I enjoy reading minimalist blogs. They’re a good source of inspiration and motivation. And it FEELS good to read statements and philosophies that resonate in me. I like to feel good. So, yeah, I do enjoy reading minimalist blogs. But, sometimes–like today–those upbeat, inspiring, motivating blogs are more of a beat down than a pick-me-up. Because today, I’m tired. And I’m looking to see if anyone else out there is tired, too. Too tired to cook real food. Too tired to sort and organize and dispose of… stuff. I’m reading these blogs and looking for an indication that other minimalist-minded people get tired, too. But it doesn’t look like they do. It would seem that other minimalists never get tired. Or apathetic. Or discouraged. Ever. But, on this day, right now, I’m all three. And that makes me feel weak. Like I’m an ineffectual minimalist. A failure.
I don’t like feeling I’m a failure. But, sometimes–like today–I come to a point where I’m done. I’m just over it. Mind-numb and apathetic. I have an intellectual understanding that minimalism works, and that it’s a journey worth making, but there’s a heavy fog that prevents me from seeing any progress made. Am I making tracks, or falling behind? I know that if I continue to strive for purposeful living I’ll be happier. Right? I mean, once I get out from under the crush of materialism life will be breezy and weightless. Right? That’s the appeal, at least. For me.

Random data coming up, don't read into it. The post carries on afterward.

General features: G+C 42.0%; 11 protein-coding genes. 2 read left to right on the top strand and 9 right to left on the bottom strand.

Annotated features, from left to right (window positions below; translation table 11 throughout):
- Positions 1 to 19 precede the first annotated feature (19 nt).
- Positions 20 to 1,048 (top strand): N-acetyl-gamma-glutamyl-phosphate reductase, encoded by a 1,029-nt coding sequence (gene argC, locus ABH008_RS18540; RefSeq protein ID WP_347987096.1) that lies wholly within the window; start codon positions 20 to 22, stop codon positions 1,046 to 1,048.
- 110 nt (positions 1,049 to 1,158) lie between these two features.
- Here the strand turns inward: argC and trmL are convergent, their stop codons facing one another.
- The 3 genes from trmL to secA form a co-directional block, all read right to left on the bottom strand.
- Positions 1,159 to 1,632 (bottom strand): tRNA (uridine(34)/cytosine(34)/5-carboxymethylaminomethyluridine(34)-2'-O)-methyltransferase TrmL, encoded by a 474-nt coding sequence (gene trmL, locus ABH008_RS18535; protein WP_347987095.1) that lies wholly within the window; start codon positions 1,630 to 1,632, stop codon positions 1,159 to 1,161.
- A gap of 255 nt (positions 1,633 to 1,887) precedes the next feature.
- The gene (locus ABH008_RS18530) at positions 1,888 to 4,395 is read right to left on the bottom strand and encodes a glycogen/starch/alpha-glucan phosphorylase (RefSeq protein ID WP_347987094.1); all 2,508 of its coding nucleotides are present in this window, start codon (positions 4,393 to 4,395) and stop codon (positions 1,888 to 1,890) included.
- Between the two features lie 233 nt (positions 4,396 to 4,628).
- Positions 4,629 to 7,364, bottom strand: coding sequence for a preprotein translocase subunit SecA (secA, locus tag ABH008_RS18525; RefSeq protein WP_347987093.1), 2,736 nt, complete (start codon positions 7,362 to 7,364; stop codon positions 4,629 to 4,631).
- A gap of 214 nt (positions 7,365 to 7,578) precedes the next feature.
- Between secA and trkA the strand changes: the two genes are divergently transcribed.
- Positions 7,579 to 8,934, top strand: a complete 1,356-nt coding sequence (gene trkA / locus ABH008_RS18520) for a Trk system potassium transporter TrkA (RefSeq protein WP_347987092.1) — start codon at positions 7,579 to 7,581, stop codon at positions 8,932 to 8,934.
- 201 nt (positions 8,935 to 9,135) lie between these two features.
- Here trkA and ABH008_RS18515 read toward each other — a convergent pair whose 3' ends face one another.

But, sometimes–like today–I simply can’t see that far ahead. This is when chicken nuggets and mac-n-cheez start looking like viable options again. This is when processed and easy are most appealing. This is when walking around the last five boxes of unpacking left in the hallway seems to make more sense than spending what little energy I have unpacking them one-by-one.
The minimalism march is rocky sometimes. I’d like to take a break, but inertia is a bitch. Once I stop climbing the mountain, I become the mountain. So, I read the blogs and I keep moving, one foot in front of the other. Just wish I knew I wasn’t alone in my minimalist fatigue.